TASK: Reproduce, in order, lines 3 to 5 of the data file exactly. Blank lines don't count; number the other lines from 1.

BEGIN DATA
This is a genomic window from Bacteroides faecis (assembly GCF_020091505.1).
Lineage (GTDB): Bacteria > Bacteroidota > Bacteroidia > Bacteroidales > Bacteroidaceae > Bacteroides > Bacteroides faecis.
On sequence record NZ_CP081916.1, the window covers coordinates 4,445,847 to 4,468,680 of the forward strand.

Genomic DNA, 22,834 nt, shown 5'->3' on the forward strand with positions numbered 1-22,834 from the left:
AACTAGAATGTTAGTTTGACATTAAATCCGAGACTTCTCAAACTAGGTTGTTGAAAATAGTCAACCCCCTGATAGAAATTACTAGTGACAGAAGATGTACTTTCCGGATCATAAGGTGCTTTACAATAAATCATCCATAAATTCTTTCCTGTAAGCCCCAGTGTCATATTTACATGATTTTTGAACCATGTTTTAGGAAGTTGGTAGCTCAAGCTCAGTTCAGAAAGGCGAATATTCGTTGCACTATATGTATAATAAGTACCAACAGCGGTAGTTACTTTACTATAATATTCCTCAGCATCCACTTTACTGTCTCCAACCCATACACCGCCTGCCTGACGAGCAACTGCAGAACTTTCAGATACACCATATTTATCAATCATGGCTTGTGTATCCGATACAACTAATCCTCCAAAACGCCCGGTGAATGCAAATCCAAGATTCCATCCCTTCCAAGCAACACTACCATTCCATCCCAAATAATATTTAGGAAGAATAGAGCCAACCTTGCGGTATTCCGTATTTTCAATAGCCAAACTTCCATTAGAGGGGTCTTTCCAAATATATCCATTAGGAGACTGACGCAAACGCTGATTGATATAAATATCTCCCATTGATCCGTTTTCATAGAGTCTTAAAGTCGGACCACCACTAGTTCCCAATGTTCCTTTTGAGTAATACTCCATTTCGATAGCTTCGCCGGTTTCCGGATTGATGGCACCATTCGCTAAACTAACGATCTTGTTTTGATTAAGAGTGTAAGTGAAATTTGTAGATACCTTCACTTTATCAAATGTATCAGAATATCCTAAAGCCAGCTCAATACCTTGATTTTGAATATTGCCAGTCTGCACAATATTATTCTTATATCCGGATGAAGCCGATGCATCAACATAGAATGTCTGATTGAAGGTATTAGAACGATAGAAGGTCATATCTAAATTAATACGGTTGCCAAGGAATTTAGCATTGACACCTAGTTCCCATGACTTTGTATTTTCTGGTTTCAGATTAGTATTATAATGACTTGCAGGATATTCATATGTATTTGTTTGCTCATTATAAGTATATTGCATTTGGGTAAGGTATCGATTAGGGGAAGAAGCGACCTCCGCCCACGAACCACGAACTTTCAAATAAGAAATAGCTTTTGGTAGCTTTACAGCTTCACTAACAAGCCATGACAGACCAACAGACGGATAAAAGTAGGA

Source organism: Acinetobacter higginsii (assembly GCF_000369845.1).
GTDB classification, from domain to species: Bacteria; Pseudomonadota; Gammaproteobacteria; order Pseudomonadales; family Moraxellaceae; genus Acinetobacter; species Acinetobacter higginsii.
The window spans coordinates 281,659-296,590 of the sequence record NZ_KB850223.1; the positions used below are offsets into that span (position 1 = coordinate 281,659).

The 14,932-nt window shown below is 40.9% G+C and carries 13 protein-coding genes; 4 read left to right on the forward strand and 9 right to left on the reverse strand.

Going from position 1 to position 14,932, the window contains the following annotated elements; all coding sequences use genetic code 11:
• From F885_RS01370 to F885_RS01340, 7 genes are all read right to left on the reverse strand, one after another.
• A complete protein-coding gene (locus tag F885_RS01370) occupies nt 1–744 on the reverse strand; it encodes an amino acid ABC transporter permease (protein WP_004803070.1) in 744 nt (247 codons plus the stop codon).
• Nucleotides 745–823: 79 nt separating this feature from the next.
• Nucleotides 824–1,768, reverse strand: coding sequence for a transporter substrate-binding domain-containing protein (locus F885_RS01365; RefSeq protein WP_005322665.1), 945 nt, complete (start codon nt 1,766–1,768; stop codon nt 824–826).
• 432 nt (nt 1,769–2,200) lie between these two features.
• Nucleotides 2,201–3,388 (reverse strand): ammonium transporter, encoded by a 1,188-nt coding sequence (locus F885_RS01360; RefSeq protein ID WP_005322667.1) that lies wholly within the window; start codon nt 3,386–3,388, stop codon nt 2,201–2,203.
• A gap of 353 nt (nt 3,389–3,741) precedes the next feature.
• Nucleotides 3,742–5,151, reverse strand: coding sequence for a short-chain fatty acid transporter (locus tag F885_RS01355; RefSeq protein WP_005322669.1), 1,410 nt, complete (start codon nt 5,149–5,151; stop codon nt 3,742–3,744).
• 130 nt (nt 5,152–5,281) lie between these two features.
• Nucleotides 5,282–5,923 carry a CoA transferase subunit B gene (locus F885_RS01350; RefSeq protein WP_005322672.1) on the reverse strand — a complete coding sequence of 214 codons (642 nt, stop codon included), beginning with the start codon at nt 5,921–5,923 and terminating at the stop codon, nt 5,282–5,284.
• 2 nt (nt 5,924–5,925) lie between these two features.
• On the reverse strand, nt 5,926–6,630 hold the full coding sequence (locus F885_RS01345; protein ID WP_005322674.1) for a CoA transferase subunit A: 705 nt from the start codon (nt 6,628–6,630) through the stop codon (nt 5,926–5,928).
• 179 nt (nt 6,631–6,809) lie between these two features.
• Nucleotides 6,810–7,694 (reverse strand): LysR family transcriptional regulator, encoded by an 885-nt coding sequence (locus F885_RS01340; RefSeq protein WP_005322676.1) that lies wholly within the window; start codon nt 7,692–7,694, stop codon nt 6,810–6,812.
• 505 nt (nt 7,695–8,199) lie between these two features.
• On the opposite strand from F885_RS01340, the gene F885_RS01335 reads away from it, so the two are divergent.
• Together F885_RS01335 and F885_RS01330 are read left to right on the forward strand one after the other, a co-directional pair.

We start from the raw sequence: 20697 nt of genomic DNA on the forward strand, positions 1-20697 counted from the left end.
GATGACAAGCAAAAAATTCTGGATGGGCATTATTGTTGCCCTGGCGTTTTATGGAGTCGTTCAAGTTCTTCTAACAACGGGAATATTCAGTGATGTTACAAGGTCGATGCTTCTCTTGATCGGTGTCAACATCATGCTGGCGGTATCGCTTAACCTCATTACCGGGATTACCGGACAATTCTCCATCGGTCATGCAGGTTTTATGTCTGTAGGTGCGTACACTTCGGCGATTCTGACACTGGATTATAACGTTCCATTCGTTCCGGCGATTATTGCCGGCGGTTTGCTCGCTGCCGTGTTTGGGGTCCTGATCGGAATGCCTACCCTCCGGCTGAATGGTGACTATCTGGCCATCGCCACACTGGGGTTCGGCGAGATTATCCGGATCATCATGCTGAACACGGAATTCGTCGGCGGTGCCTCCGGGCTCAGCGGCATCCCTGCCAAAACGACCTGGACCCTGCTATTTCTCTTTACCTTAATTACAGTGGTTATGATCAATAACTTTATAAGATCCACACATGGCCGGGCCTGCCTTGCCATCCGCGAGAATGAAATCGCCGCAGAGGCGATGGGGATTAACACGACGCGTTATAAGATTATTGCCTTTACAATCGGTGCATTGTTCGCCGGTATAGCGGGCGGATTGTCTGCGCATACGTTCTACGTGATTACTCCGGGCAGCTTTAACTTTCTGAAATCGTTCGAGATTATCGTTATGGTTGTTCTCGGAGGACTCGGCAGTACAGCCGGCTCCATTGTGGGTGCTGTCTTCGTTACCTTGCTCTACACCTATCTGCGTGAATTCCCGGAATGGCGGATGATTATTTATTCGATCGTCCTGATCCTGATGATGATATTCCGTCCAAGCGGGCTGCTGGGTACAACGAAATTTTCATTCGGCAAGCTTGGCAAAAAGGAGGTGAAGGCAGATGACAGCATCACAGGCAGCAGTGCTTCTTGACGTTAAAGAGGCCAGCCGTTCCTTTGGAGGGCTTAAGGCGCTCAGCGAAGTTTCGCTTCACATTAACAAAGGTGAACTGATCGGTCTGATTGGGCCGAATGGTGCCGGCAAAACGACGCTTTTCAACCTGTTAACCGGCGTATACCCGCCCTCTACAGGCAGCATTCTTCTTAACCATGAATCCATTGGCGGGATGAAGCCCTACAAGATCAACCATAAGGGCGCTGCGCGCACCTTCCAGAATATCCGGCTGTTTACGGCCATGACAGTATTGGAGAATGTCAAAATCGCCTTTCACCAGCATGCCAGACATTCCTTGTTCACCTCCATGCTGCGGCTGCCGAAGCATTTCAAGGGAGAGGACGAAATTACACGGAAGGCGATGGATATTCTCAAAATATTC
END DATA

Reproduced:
On sequence record NZ_CP081916.1, the window covers coordinates 4,445,847 to 4,468,680 of the forward strand.

Genomic DNA, 22,834 nt, shown 5'->3' on the forward strand with positions numbered 1-22,834 from the left:
AACTAGAATGTTAGTTTGACATTAAATCCGAGACTTCTCAAACTAGGTTGTTGAAAATAGTCAACCCCCTGATAGAAATTACTAGTGACAGAAGATGTACTTTCCGGATCATAAGGTGCTTTACAATAAATCATCCATAAATTCTTTCCTGTAAGCCCCAGTGTCATATTTACATGATTTTTGAACCATGTTTTAGGAAGTTGGTAGCTCAAGCTCAGTTCAGAAAGGCGAATATTCGTTGCACTATATGTATAATAAGTACCAACAGCGGTAGTTACTTTACTATAATATTCCTCAGCATCCACTTTACTGTCTCCAACCCATACACCGCCTGCCTGACGAGCAACTGCAGAACTTTCAGATACACCATATTTATCAATCATGGCTTGTGTATCCGATACAACTAATCCTCCAAAACGCCCGGTGAATGCAAATCCAAGATTCCATCCCTTCCAAGCAACACTACCATTCCATCCCAAATAATATTTAGGAAGAATAGAGCCAACCTTGCGGTATTCCGTATTTTCAATAGCCAAACTTCCATTAGAGGGGTCTTTCCAAATATATCCATTAGGAGACTGACGCAAACGCTGATTGATATAAATATCTCCCATTGATCCGTTTTCATAGAGTCTTAAAGTCGGACCACCACTAGTTCCCAATGTTCCTTTTGAGTAATACTCCATTTCGATAGCTTCGCCGGTTTCCGGATTGATGGCACCATTCGCTAAACTAACGATCTTGTTTTGATTAAGAGTGTAAGTGAAATTTGTAGATACCTTCACTTTATCAAATGTATCAGAATATCCTAAAGCCAGCTCAATACCTTGATTTTGAATATTGCCAGTCTGCACAATATTATTCTTATATCCGGATGAAGCCGATGCATCAACATAGAATGTCTGATTGAAGGTATTAGAACGATAGAAGGTCATATCTAAATTAATACGGTTGCCAAGGAATTTAGCATTGACACCTAGTTCCCATGACTTTGTATTTTCTGGTTTCAGATTAGTATTATAATGACTTGCAGGATATTCATATGTATTTGTTTGCTCATTATAAGTATATTGCATTTGGGTAAGGTATCGATTAGGGGAAGAAGCGACCTCCGCCCACGAACCACGAACTTTCAAATAAGAAATAGCTTTTGGTAGCTTTACAGCTTCACTAACAAGCCATGACAGACCAACAGACGGATAAAAGTAGGA